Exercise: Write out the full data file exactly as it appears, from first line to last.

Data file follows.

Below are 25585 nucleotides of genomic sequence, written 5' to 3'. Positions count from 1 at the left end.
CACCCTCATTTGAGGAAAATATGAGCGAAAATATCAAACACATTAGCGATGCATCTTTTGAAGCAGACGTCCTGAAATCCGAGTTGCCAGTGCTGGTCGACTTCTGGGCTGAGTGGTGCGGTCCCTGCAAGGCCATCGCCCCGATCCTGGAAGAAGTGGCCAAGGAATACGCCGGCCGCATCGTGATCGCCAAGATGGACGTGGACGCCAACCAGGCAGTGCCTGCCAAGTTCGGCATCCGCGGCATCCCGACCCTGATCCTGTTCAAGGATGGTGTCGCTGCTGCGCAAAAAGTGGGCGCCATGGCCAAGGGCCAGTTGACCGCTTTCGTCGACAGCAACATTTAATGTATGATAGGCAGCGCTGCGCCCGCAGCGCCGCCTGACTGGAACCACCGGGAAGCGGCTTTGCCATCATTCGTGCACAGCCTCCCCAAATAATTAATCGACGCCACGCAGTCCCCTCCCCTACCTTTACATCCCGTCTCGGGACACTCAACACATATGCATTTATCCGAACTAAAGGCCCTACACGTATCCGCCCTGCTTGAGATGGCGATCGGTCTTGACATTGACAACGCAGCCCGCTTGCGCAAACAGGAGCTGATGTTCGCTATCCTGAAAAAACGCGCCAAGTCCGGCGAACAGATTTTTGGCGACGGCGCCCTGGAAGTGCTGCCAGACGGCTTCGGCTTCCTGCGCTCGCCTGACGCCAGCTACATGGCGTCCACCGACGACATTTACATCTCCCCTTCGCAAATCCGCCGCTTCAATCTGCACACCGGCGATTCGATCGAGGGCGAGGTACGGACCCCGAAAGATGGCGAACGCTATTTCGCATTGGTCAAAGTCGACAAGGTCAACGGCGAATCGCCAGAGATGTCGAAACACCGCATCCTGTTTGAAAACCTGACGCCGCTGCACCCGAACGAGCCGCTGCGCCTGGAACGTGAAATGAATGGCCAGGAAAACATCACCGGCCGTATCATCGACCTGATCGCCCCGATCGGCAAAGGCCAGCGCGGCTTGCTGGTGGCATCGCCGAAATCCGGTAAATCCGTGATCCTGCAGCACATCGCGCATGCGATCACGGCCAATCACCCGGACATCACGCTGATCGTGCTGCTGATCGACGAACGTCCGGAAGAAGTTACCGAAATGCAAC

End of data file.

Below are 25585 nucleotides of genomic sequence, written 5' to 3'. Positions count from 1 at the left end.
CACCCTCATTTGAGGAAAATATGAGCGAAAATATCAAACACATTAGCGATGCATCTTTTGAAGCAGACGTCCTGAAATCCGAGTTGCCAGTGCTGGTCGACTTCTGGGCTGAGTGGTGCGGTCCCTGCAAGGCCATCGCCCCGATCCTGGAAGAAGTGGCCAAGGAATACGCCGGCCGCATCGTGATCGCCAAGATGGACGTGGACGCCAACCAGGCAGTGCCTGCCAAGTTCGGCATCCGCGGCATCCCGACCCTGATCCTGTTCAAGGATGGTGTCGCTGCTGCGCAAAAAGTGGGCGCCATGGCCAAGGGCCAGTTGACCGCTTTCGTCGACAGCAACATTTAATGTATGATAGGCAGCGCTGCGCCCGCAGCGCCGCCTGACTGGAACCACCGGGAAGCGGCTTTGCCATCATTCGTGCACAGCCTCCCCAAATAATTAATCGACGCCACGCAGTCCCCTCCCCTACCTTTACATCCCGTCTCGGGACACTCAACACATATGCATTTATCCGAACTAAAGGCCCTACACGTATCCGCCCTGCTTGAGATGGCGATCGGTCTTGACATTGACAACGCAGCCCGCTTGCGCAAACAGGAGCTGATGTTCGCTATCCTGAAAAAACGCGCCAAGTCCGGCGAACAGATTTTTGGCGACGGCGCCCTGGAAGTGCTGCCAGACGGCTTCGGCTTCCTGCGCTCGCCTGACGCCAGCTACATGGCGTCCACCGACGACATTTACATCTCCCCTTCGCAAATCCGCCGCTTCAATCTGCACACCGGCGATTCGATCGAGGGCGAGGTACGGACCCCGAAAGATGGCGAACGCTATTTCGCATTGGTCAAAGTCGACAAGGTCAACGGCGAATCGCCAGAGATGTCGAAACACCGCATCCTGTTTGAAAACCTGACGCCGCTGCACCCGAACGAGCCGCTGCGCCTGGAACGTGAAATGAATGGCCAGGAAAACATCACCGGCCGTATCATCGACCTGATCGCCCCGATCGGCAAAGGCCAGCGCGGCTTGCTGGTGGCATCGCCGAAATCCGGTAAATCCGTGATCCTGCAGCACATCGCGCATGCGATCACGGCCAATCACCCGGACATCACGCTGATCGTGCTGCTGATCGACGAACGTCCGGAAGAAGTTACCGAAATGCAAC